The sonnet is one of the most famous poetic forms, almost as recognizable as the haiku. It comes in many forms. Over the next few weeks, we’ll examine three of the most famous sonnet types. Let’s begin with the Italian sonnet.
The History of the Italian Sonnet
When most people think of sonnets, only one name comes to mind: William Shakespeare. Some may even – erroneously – believe the Bard created the sonnet form.* But sonnets have existed since the early Renaissance, centuries before Shakespeare’s time. And despite Shakespeare’s lasting influence on English literature, the Italian sonnet remained popular – perhaps even more popular – with English-speaking poets for centuries.
The Italian sonnet rose to prominence in the 13th and 14th century. Michelangelo used the form in his poetry, as did Divine Comedy author Dante Alighieri. Petrarch was the most well-known sonneteer during this period, to the extent that Italian sonnets are sometimes referred to as Petrarchan sonnets.**
Parts of an Italian Sonnet: The Octave and the Sestet
Italian sonnets consist of two parts: an octave and a sestet.
As its name suggests, the octave consists of eight lines. It always has an ABBAABBA rhyme scheme.
The sestet has six lines, and, unlike the octave, its rhyming pattern changes according to the whim of the writer. Some sestets have three rhyming sounds while others have only two. CDCDCD, CDECDE, and CDECED are all common patterns found in Italian sonnets.
While the sestet’s rhyming scheme is flexible, an Italian sonnet never ends in a couplet. That is a convention used in English and Spenserian sonnets.
Parts of an Italian Sonnet: The Argument
Poetic rules dictate that, in any rhyming poem, a change of rhyme pattern corresponds to a change in subject or tone. Thus the Italian sonnet’s octave and sestet are also its problem and conclusion. The problem and conclusion form what is known as the poem’s argument.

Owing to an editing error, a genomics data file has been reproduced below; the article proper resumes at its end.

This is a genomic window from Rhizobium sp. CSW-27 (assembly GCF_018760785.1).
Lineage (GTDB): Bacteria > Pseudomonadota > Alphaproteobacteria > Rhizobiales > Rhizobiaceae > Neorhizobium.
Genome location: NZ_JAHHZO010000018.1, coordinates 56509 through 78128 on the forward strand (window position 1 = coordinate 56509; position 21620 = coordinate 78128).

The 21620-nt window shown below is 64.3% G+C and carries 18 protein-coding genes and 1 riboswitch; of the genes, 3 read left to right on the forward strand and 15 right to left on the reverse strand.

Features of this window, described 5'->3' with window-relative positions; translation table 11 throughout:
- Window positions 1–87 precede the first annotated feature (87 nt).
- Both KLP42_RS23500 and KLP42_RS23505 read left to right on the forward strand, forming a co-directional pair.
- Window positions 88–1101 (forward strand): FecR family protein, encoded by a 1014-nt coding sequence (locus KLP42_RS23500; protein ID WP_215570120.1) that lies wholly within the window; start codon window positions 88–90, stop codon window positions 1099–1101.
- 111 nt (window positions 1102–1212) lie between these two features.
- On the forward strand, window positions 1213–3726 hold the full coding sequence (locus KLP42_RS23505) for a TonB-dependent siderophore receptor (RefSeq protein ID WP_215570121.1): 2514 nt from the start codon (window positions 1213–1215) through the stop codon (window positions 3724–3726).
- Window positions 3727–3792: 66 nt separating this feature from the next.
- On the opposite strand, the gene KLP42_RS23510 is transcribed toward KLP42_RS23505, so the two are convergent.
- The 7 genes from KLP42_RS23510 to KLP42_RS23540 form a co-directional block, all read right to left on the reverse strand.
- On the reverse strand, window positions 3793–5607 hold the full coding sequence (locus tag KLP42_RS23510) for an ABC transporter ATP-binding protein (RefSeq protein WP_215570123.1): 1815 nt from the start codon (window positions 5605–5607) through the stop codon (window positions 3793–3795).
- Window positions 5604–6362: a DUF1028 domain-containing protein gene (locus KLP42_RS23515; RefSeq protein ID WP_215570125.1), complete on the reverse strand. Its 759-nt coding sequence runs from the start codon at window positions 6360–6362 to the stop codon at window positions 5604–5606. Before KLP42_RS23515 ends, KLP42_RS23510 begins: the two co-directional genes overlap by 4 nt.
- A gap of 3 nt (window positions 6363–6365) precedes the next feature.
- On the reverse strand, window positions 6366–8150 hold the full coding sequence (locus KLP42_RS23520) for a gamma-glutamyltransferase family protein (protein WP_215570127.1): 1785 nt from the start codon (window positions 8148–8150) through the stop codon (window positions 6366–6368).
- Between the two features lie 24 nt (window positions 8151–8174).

But what does this mean?
In an Italian sonnet’s octave, the speaker outlines a problem, question, or concern. Then, in the conclusion, the speaker presents a solution to the problem, or an answer to the question.
The ninth line – that is, the first line of the sestet – is commonly known as the volta, or turn. This is where the shift from problem to solution happens. The volta is of utmost importance, and, much like a thesis statement in an academic essay, you can use it to make sure you are on the right track when writing an Italian sonnet.
An Example of an Italian Sonnet
Here is Edna St. Vincent Millay’s Italian sonnet, “What lips my lips have kissed, and where, and why.” Notice the rhyme pattern in the sestet and how the poet crafts her argument.
What lips my lips have kissed, and where, and why,
I have forgotten, and what arms have lain
Under my head till morning; but the rain
Is full of ghosts tonight, that tap and sigh
Upon the glass and listen for reply,
And in my heart there stirs a quiet pain
For unremembered lads that not again
Will turn to me at midnight with a cry.
Thus in winter stands the lonely tree,
Nor knows what birds have vanished one by one,
Yet knows its boughs more silent than before:
I cannot say what loves have come and gone,
I only know that summer sang in me
A little while, that in me sings no more.
* Shakespeare did not invent the sonnet, nor did he even create the English sonnet’s rhyming pattern, credit for which belongs to Henry Howard, Earl of Surrey.
** The same is the case with Shakespeare and the English sonnet, a.k.a. the Shakespearean sonnet.